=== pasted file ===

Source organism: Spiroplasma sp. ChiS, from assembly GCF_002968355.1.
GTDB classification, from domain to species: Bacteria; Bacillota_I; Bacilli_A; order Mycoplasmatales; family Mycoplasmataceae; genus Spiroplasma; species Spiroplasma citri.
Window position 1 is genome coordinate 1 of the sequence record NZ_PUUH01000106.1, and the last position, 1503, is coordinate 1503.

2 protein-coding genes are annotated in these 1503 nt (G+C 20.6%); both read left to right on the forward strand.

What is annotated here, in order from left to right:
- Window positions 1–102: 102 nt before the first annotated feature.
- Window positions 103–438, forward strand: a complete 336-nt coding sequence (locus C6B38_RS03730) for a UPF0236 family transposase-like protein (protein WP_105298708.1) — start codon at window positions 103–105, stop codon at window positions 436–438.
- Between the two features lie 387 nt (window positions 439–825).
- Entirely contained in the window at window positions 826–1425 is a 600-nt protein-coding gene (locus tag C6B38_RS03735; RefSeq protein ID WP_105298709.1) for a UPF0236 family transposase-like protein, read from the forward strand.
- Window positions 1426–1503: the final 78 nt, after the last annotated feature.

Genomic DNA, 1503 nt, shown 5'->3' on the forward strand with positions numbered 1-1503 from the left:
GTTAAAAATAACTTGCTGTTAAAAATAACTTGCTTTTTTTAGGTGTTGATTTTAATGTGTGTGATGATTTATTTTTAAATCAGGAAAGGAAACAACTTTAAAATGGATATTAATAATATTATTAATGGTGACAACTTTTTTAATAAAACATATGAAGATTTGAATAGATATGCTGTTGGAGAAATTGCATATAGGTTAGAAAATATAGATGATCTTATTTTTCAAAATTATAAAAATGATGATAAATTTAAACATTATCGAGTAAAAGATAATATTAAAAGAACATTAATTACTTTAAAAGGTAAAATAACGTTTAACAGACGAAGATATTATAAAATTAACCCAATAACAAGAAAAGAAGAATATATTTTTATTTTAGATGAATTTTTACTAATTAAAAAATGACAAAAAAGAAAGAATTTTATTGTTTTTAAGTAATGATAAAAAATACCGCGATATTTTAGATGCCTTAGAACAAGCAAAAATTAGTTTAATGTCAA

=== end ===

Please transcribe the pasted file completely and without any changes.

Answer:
Source organism: Spiroplasma sp. ChiS, from assembly GCF_002968355.1.
GTDB classification, from domain to species: Bacteria; Bacillota_I; Bacilli_A; order Mycoplasmatales; family Mycoplasmataceae; genus Spiroplasma; species Spiroplasma citri.
Window position 1 is genome coordinate 1 of the sequence record NZ_PUUH01000106.1, and the last position, 1503, is coordinate 1503.

2 protein-coding genes are annotated in these 1503 nt (G+C 20.6%); both read left to right on the forward strand.

What is annotated here, in order from left to right:
- Window positions 1–102: 102 nt before the first annotated feature.
- Window positions 103–438, forward strand: a complete 336-nt coding sequence (locus C6B38_RS03730) for a UPF0236 family transposase-like protein (protein WP_105298708.1) — start codon at window positions 103–105, stop codon at window positions 436–438.
- Between the two features lie 387 nt (window positions 439–825).
- Entirely contained in the window at window positions 826–1425 is a 600-nt protein-coding gene (locus tag C6B38_RS03735; RefSeq protein ID WP_105298709.1) for a UPF0236 family transposase-like protein, read from the forward strand.
- Window positions 1426–1503: the final 78 nt, after the last annotated feature.

Genomic DNA, 1503 nt, shown 5'->3' on the forward strand with positions numbered 1-1503 from the left:
GTTAAAAATAACTTGCTGTTAAAAATAACTTGCTTTTTTTAGGTGTTGATTTTAATGTGTGTGATGATTTATTTTTAAATCAGGAAAGGAAACAACTTTAAAATGGATATTAATAATATTATTAATGGTGACAACTTTTTTAATAAAACATATGAAGATTTGAATAGATATGCTGTTGGAGAAATTGCATATAGGTTAGAAAATATAGATGATCTTATTTTTCAAAATTATAAAAATGATGATAAATTTAAACATTATCGAGTAAAAGATAATATTAAAAGAACATTAATTACTTTAAAAGGTAAAATAACGTTTAACAGACGAAGATATTATAAAATTAACCCAATAACAAGAAAAGAAGAATATATTTTTATTTTAGATGAATTTTTACTAATTAAAAAATGACAAAAAAGAAAGAATTTTATTGTTTTTAAGTAATGATAAAAAATACCGCGATATTTTAGATGCCTTAGAACAAGCAAAAATTAGTTTAATGTCAA